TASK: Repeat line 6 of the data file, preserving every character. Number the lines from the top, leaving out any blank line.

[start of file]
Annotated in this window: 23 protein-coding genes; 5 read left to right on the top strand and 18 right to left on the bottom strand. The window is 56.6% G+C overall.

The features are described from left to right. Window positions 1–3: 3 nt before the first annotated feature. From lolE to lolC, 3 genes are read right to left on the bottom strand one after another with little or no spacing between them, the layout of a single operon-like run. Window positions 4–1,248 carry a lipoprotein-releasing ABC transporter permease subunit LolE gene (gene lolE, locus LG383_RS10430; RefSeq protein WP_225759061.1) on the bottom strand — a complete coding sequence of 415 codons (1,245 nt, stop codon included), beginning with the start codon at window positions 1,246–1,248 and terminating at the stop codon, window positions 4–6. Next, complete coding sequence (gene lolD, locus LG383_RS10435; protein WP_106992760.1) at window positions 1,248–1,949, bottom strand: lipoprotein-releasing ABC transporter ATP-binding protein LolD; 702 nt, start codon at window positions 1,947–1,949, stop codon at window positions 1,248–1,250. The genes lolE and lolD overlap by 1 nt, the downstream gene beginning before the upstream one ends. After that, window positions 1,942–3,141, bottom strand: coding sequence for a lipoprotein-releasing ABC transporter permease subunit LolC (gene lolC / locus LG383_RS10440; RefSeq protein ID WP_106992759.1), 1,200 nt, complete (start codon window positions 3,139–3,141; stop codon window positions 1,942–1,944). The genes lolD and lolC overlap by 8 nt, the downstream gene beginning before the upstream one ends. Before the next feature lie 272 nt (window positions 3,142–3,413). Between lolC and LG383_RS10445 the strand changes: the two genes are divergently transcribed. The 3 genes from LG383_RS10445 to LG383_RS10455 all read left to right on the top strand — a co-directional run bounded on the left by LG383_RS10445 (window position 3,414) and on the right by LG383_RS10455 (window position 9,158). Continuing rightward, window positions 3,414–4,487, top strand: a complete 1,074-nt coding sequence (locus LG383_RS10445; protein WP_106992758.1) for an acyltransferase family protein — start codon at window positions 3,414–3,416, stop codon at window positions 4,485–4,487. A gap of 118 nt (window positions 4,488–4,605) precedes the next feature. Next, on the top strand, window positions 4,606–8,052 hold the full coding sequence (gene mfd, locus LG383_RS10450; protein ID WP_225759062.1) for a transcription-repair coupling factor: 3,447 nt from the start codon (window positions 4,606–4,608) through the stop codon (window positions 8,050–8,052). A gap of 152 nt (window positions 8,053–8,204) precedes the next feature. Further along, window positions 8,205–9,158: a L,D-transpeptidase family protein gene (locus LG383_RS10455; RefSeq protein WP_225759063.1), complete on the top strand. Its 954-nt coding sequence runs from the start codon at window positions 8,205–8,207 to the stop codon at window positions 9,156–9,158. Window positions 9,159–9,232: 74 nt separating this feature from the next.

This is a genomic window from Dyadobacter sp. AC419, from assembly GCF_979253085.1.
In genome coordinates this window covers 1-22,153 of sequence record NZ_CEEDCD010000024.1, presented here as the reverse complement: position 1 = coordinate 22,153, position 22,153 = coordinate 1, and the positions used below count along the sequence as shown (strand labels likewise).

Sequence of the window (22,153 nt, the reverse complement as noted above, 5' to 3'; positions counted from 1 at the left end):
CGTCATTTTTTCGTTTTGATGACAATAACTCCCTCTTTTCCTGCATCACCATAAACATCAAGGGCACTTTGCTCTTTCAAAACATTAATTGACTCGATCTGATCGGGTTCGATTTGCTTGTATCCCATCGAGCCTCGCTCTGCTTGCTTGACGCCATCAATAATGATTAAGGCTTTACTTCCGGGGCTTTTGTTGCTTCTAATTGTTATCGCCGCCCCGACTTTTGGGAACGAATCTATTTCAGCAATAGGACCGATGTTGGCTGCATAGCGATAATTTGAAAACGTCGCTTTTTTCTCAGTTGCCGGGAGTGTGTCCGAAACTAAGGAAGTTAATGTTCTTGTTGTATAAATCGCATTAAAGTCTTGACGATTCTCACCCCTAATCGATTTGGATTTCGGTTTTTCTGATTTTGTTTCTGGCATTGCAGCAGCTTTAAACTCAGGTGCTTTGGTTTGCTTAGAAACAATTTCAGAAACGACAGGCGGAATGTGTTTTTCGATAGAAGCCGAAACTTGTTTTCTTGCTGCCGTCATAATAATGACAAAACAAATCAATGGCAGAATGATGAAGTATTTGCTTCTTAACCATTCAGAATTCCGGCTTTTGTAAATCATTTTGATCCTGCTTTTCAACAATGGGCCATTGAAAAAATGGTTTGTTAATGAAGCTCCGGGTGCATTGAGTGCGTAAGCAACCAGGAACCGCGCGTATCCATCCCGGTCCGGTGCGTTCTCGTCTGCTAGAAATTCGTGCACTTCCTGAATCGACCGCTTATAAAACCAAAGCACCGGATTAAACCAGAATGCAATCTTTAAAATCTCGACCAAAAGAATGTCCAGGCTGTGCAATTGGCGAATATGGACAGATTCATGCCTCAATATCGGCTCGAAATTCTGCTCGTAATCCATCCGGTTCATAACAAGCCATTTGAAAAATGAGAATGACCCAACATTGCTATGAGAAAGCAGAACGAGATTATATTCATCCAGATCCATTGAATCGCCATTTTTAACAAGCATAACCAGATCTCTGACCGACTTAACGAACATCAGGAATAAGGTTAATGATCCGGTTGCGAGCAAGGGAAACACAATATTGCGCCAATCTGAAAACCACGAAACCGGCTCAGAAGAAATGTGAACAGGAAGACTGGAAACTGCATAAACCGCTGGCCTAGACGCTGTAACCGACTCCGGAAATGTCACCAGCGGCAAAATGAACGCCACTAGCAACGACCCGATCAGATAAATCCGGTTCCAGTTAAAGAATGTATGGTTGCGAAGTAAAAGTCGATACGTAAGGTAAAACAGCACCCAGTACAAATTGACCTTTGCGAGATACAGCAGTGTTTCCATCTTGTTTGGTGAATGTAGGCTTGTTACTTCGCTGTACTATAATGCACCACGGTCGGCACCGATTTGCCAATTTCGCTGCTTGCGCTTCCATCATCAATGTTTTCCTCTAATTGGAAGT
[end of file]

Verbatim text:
CGTCATTTTTTCGTTTTGATGACAATAACTCCCTCTTTTCCTGCATCACCATAAACATCAAGGGCACTTTGCTCTTTCAAAACATTAATTGACTCGATCTGATCGGGTTCGATTTGCTTGTATCCCATCGAGCCTCGCTCTGCTTGCTTGACGCCATCAATAATGATTAAGGCTTTACTTCCGGGGCTTTTGTTGCTTCTAATTGTTATCGCCGCCCCGACTTTTGGGAACGAATCTATTTCAGCAATAGGACCGATGTTGGCTGCATAGCGATAATTTGAAAACGTCGCTTTTTTCTCAGTTGCCGGGAGTGTGTCCGAAACTAAGGAAGTTAATGTTCTTGTTGTATAAATCGCATTAAAGTCTTGACGATTCTCACCCCTAATCGATTTGGATTTCGGTTTTTCTGATTTTGTTTCTGGCATTGCAGCAGCTTTAAACTCAGGTGCTTTGGTTTGCTTAGAAACAATTTCAGAAACGACAGGCGGAATGTGTTTTTCGATAGAAGCCGAAACTTGTTTTCTTGCTGCCGTCATAATAATGACAAAACAAATCAATGGCAGAATGATGAAGTATTTGCTTCTTAACCATTCAGAATTCCGGCTTTTGTAAATCATTTTGATCCTGCTTTTCAACAATGGGCCATTGAAAAAATGGTTTGTTAATGAAGCTCCGGGTGCATTGAGTGCGTAAGCAACCAGGAACCGCGCGTATCCATCCCGGTCCGGTGCGTTCTCGTCTGCTAGAAATTCGTGCACTTCCTGAATCGACCGCTTATAAAACCAAAGCACCGGATTAAACCAGAATGCAATCTTTAAAATCTCGACCAAAAGAATGTCCAGGCTGTGCAATTGGCGAATATGGACAGATTCATGCCTCAATATCGGCTCGAAATTCTGCTCGTAATCCATCCGGTTCATAACAAGCCATTTGAAAAATGAGAATGACCCAACATTGCTATGAGAAAGCAGAACGAGATTATATTCATCCAGATCCATTGAATCGCCATTTTTAACAAGCATAACCAGATCTCTGACCGACTTAACGAACATCAGGAATAAGGTTAATGATCCGGTTGCGAGCAAGGGAAACACAATATTGCGCCAATCTGAAAACCACGAAACCGGCTCAGAAGAAATGTGAACAGGAAGACTGGAAACTGCATAAACCGCTGGCCTAGACGCTGTAACCGACTCCGGAAATGTCACCAGCGGCAAAATGAACGCCACTAGCAACGACCCGATCAGATAAATCCGGTTCCAGTTAAAGAATGTATGGTTGCGAAGTAAAAGTCGATACGTAAGGTAAAACAGCACCCAGTACAAATTGACCTTTGCGAGATACAGCAGTGTTTCCATCTTGTTTGGTGAATGTAGGCTTGTTACTTCGCTGTACTATAATGCACCACGGTCGGCACCGATTTGCCAATTTCGCTGCTTGCGCTTCCATCATCAATGTTTTCCTCTAATTGGAAGT